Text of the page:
Do you feel overwhelmed when pushing your cart down the cereal aisle? You’re not alone. Between the dizzying array of choices and the seemingly endless number of label claims, it can feel like a Sisyphean effort to select a wholesome option, one that won’t be a “cereal killer” to your physique.
Choosing wisely or foolishly has major health ramifications. Too many cereals have sugar levels that are more appropriate for dessert than a healthy breakfast. A bowlful of sugar will leave you crashing and cloudy before lunchtime.
To help you keep your sanity in the cereal aisle, here are eight options that provide the biggest nutritional bang for your buck and are worthy of bowling you over.
If you hate mushy oatmeal, it’s time to go back to the basics. Steel-cut oats are produced when whole-oat grains are passed through steel blades, cutting them into pellet-like pieces that produce an especially hearty and chewy cereal. Because steel-cut oats are less processed than rolled or instant oats, they take longer to digest, leading to a milder effect on blood sugar. This can keep your hunger at bay so you’re not ready to tackle the vending machine come mid-morning.
Oats are especially rich in beta-glucan, a type of soluble fiber shown to shave down blood cholesterol numbers, which could support heart health. They also deliver avenanthramides—tongue-twisting antioxidants that have been shown to help quell exercise-induced inflammation.
The downside is that steel-cut oats take some time to cook in the morning, which isn’t helpful if you’re in a hurry. But if you soak steel-cut oats overnight, you can slash the cooking time to just a few minutes. Place one cup of steel-cut oats in a saucepan and pour in 2-1/2 cups water. Bring to a slight simmer, turn off the heat, and let the oats rest covered overnight. Come morning, simply stir in some milk and any desired spices and reheat over medium-low.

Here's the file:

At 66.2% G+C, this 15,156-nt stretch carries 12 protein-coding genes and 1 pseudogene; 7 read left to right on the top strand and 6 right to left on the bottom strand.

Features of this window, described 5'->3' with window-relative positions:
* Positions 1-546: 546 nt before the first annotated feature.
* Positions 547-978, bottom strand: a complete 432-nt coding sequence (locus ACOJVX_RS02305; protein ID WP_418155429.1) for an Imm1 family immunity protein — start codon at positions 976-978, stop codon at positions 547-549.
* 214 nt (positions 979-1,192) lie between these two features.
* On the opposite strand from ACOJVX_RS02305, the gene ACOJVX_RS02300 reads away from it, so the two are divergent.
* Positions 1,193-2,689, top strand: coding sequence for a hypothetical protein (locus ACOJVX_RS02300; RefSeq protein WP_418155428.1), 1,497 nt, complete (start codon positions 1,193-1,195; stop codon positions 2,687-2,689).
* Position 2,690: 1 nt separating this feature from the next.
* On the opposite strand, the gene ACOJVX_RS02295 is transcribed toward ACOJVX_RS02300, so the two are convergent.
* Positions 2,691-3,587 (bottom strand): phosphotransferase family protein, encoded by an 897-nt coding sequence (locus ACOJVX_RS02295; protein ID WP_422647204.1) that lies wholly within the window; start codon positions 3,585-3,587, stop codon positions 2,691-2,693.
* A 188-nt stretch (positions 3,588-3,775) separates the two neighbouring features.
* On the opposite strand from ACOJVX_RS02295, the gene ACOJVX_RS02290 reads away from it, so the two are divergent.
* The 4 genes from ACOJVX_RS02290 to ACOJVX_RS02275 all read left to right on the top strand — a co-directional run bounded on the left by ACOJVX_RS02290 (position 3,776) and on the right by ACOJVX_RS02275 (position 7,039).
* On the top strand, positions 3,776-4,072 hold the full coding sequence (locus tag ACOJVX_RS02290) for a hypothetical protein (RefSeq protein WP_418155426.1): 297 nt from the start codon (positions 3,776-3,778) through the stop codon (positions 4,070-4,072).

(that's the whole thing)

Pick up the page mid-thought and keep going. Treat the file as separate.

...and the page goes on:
Brown Rice Farina
Few people ever consider brown rice farina as a cereal option, but it makes for a delicious porridge to kick-start a day of clean eating. Gluten-free and easy to digest, farina is made by grinding up whole-grain brown rice into smaller pieces that cook into a porridge-like consistency in less than 10 minutes. Bob’s Red Mill makes the easiest version to find, but some other companies make similar products under the name “brown rice cereal.”
Jazz up brown rice farina with spices like cinnamon, nuts and fruit. For an added protein boost, you can even stir in some protein powder.
Among the sea of boxed cereals now available, you can certainly do a lot worse than ye olde shredded wheat. An ingredient list that contains only one item—whole wheat —is a welcome relief. After all, who says, “Yum, caramel color?”
Each serving of shredded wheat supplies 6 grams of dietary fiber and, mercifully, 0 grams of sugar. Just add milk, chopped nuts, and berries for a bowlful of nutritious goodness. Make sure to avoid any version made with a sugary coating that can blow up your six-pack.
By the way, when selecting boxed cereals, steer clear of those that contain hydrogenated oil in the ingredients list. This is a euphemism for killer trans fat.
Each serving of shredded wheat supplies 6 grams of dietary fiber and, mercifully, 0 grams of sugar.
Granola is the Dr. Jekyll and Mr. Hyde of the cereal aisle. On one hand, you can pour yourself a bowlful of healthy oats, antioxidant-packed dried fruit, and crunchy nuts that are loaded with body-friendly healthy fats. However, too many granola brands are sneaky sugar smugglers, providing as many gut-busting sugary calories as a boxed cereal featuring a cartoon character. This often comes courtesy of the liberal use of added sweeteners such as evaporated cane juice or brown rice syrup.